A: [Laughs] Why did I know this question was coming? You have to understand, Linda. I've known Danny for years. He was my roommate. We played midgets and juniors together. We followed the same paths all the way to the NHL. I knew he was going to be a superstar with unreal talent because I had so much trouble stopping him. And then you have Chris. This guy's something else! Not only on the ice, but in the locker room. He just makes everybody step it up because he never lets down. I know this. I couldn't choose. I'm just glad I'm not Regier.

Q: What did you learn from current Sabres No. 1 goalie Ryan Miller?

A: Ryan is such a student of the game. His preparation and his use of video makes him a better goalie. He breaks down the shooter in an effort to know ahead of time where he'll be going with his shot. Ryan would tell me, "This guy likes to go high blocker." Ryan will analyze himself, as well. He'll say, "Look here. See how my blocker is still far ahead when it should be here?" He's a tactician. I learned from Ryan that you just can't depend on your talent alone. You can get an edge by doing your homework as well.

Q: How can Ottawa beat Buffalo?

A: If their captain, Daniel Alfredsson, continues to play out of character. He's been criticized in the past for not lifting his game once the playoffs started. That's not the case anymore. He's been unbelievable, not only scoring, but doing the little things even the superstars have to do come playoff time. He's thrown his body around, and like every leader, has made those around him better.

Q: Can the Sabres beat themselves?

A: By taking too many penalties. It hurt them at times against the Rangers, but it could eliminate them if they do it against this Senators team. Their power play is scary!

Q: So now that you've had some time there, how is it being a Flyer?

A: I wouldn't have signed there if I didn't think GM Paul Holmgren and his staff weren't committed to win. The desire is there by the players, as well. Anyone who watched us down the stretch could see that. I like our young core of guys, but I expect Holmgren to make some important additions, spend some money and get us back in Stanley Cup contention. I don't think it will take as long as many people think."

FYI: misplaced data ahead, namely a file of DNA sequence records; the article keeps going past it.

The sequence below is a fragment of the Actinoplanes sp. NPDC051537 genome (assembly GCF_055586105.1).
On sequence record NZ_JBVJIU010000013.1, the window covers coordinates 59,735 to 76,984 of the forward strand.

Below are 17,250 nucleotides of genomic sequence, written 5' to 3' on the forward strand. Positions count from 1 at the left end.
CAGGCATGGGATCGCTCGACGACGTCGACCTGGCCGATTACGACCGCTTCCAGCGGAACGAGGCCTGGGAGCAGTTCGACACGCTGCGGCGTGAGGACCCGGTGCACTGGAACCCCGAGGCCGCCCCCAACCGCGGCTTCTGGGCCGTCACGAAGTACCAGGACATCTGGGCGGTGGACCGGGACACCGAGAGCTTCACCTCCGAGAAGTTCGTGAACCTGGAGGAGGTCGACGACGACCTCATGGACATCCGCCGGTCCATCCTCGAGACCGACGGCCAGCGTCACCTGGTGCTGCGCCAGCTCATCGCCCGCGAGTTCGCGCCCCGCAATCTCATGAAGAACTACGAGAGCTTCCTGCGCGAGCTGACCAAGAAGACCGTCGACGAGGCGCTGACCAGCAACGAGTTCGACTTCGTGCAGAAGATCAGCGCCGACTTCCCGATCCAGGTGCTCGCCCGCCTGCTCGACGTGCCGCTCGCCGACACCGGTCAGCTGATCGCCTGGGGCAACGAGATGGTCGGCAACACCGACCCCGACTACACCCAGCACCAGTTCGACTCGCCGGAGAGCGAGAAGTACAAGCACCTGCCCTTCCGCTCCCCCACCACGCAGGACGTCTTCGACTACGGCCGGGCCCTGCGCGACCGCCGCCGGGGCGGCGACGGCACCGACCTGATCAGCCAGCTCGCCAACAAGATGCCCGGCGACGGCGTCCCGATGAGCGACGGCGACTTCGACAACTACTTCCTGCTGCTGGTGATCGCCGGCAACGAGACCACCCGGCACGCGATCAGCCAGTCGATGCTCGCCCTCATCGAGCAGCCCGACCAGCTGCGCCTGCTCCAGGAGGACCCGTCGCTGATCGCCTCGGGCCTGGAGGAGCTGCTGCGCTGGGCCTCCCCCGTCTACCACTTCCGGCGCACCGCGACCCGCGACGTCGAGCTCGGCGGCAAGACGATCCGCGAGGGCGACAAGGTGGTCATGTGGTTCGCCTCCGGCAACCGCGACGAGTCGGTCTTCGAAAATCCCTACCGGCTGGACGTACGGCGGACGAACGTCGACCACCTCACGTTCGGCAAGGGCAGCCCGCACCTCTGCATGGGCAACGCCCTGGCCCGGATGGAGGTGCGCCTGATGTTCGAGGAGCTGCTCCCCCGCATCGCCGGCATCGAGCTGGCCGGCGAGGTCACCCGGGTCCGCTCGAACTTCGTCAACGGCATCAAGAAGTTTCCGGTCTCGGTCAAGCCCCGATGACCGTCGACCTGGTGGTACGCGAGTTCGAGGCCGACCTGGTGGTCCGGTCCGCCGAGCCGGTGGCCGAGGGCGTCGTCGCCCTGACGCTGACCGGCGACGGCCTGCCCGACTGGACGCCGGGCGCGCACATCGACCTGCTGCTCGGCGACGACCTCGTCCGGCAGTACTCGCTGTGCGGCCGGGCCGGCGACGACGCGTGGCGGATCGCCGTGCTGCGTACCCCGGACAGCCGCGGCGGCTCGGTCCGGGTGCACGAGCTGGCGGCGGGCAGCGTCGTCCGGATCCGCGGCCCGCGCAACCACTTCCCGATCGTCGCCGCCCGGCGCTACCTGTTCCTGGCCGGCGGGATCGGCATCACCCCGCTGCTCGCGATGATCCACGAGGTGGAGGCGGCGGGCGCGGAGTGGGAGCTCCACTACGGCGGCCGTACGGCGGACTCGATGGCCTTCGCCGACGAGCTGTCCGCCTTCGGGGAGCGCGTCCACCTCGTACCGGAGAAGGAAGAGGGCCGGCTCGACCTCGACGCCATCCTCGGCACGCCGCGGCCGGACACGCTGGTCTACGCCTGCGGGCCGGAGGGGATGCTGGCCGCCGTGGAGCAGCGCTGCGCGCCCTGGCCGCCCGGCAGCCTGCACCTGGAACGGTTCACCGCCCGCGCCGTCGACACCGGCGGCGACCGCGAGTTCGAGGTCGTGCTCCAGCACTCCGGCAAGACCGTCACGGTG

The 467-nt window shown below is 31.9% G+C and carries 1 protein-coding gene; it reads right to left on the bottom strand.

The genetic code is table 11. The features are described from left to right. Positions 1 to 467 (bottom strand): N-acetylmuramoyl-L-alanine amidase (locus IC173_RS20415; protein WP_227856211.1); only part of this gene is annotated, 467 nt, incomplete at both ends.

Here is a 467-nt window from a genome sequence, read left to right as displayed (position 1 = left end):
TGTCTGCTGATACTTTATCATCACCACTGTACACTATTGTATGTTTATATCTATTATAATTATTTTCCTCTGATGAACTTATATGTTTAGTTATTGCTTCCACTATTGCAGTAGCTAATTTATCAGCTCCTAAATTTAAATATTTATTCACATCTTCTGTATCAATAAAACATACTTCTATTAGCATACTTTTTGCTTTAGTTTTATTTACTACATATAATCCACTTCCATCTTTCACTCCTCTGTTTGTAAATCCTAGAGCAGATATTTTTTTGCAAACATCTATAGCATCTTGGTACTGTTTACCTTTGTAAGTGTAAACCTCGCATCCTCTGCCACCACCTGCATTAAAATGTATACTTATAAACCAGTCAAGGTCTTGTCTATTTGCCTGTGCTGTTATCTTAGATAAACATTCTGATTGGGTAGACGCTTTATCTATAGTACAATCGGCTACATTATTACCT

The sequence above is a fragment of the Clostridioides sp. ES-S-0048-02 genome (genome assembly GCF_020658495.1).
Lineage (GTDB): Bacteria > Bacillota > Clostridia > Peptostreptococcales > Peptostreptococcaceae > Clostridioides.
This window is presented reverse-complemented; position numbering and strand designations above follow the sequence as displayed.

Q: And how about those Flyers fans?

A: When I came to Philadelphia from Buffalo, I thought I would go unnoticed in the local shopping mall or the supermarket. I was wrong. Flyer fans are die-hard, too. In Buffalo, the Bills are No. 1 and the Sabres are No. 1-A. Same goes in Philly with the Eagles and Flyers. I like that.

Q: There has been talk of the NHL playoff format changing. What do you think of that?

A: Anyone who saw the double-overtime Game 3 between the Sabres and Rangers wouldn't be thinking about the NHL needing to change its playoff format. Keep it the way it is -- it's what hockey is all about. Teams play for hours, maybe five or six periods. The better team usually shines in the end. Let's leave the 4-on-4 overtimes and the shootouts for the regular season.

Thanks Martin!

Hooked on hockey, Linda Cohn is an anchor for ESPN, ESPN2 and ESPNEWS. She has been with the network since 1992 and promises a gluttony of glove saves in her weekly column. You can e-mail her at linda.cohn@espn.com.